MPS Communication Design Created an Interactive, Virtual Commencement Ceremony

COVID-19 disrupted Commencement exercises around the world this year. But MPS Communication Design (MPS CD) program graduates navigated an online 3D ceremony, surrounded by images of their work and featuring a virtual stage for them to address participants. The reimagined graduation represented an inventive response to the MPS community’s need to gather, connect, and reflect as well as program director Brendan Griffiths’ belief that the digital tools his students develop can foster new kinds of experiences including educational ones.

“We thought about how to make graduation unique to the time, so we tried to replicate a feeling instead of a physical environment,” says Griffiths. “The audio was fed in via Zoom, and each student was repped by a unique avatar.”

Friends and family were invited as well and had their own generic avatars. The 3D space was built by Yifu Zhang, who collaborated closely with Griffiths and Zhang’s fellow MPS CD students.

“When COVID-19 hit NYC and we realized we needed to have an online commencement, naturally we thought about how we could improve the experience, as opposed to just having a regular Zoom meeting,” says Zhang. “Our program is focused on the digital experience and using cutting-edge digital products, so online collaboration has never been unfamiliar to us.”

Griffiths echoes Zhang, noting that “The program is very collaborative. I see everyone in the classroom as an equal collaborator; they are my peers.”

The online graduation interface was an extension of a Google Maps–based tool Zhang created to virtually walk around the campus with his friends during the quarantine. Zhang’s solution to the human need to gather laid a solid foundation for his commencement project. “Giving people a way to interact was important, not the environment. So we could think really creatively about what the virtual experience was like.”

The MPS CD program has been utilizing digital platforms to deliver lessons and connect with students long before the coronavirus forced students off campus. Griffiths describes the learning  environment as a “cloud-based studio,” because even though the students don’t have physical work spaces, they use Slack, Figma, and other creative and communication tools to interact continually in the virtual studio.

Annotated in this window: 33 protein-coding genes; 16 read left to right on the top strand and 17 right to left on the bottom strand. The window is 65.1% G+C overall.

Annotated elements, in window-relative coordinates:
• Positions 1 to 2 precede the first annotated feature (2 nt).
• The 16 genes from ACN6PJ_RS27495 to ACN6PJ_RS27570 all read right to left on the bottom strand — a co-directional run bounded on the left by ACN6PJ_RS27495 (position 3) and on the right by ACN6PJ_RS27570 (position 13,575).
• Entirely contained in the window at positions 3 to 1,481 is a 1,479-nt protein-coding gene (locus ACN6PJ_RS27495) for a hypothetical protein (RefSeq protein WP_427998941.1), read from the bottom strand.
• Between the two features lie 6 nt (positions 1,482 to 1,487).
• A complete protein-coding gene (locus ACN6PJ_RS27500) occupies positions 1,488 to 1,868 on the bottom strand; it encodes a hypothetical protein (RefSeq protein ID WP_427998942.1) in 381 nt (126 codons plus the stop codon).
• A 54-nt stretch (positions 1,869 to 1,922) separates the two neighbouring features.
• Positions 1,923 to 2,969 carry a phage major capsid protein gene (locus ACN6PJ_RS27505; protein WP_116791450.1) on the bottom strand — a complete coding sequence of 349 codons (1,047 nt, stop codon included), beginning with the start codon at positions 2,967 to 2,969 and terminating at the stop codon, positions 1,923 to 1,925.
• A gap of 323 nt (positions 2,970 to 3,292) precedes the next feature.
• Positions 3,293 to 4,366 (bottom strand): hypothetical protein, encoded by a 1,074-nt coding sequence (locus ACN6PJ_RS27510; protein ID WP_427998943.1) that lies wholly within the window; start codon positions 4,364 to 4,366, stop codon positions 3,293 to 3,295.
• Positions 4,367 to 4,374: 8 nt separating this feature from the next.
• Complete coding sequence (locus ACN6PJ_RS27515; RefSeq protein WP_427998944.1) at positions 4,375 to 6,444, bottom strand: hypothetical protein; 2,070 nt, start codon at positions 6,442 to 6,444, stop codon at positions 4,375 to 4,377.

“The pivot to remote wasn’t as rocky or abrupt as other programs because we already had so many systems in place,” explains Griffiths. Throughout the period of remote study, Griffiths’ cohort continued to have access to the digital tools and guidance needed to develop their capstone projects, so students graduated with their expected robust portfolios.

“What’s exciting about this moment is the new level of access to external experts and colleagues who are available to students because they don’t have to travel to participate. They can log in from anywhere to offer feedback.” For their final critiques, students engaged not only with New York City-based practitioners but also creatives from Oregon, Stockholm, Sweden, and beyond. Griffiths notes that the same holds true for students who want to enroll but can’t travel to NYC: The remote learning environment creates unprecedented access.

Looking ahead to the fall, Griffiths sees an opportunity to refine a remote-first curriculum that fulfils all of the objectives of the program’s on-campus version. In fact, he hopes to have even higher touch with students, as faculty members can use Zoom and other tools to check in more often than is possible in person.

“The context has slightly shifted but the mission is the same,” he says. “We are steadfast in pursuing what we set out to do.”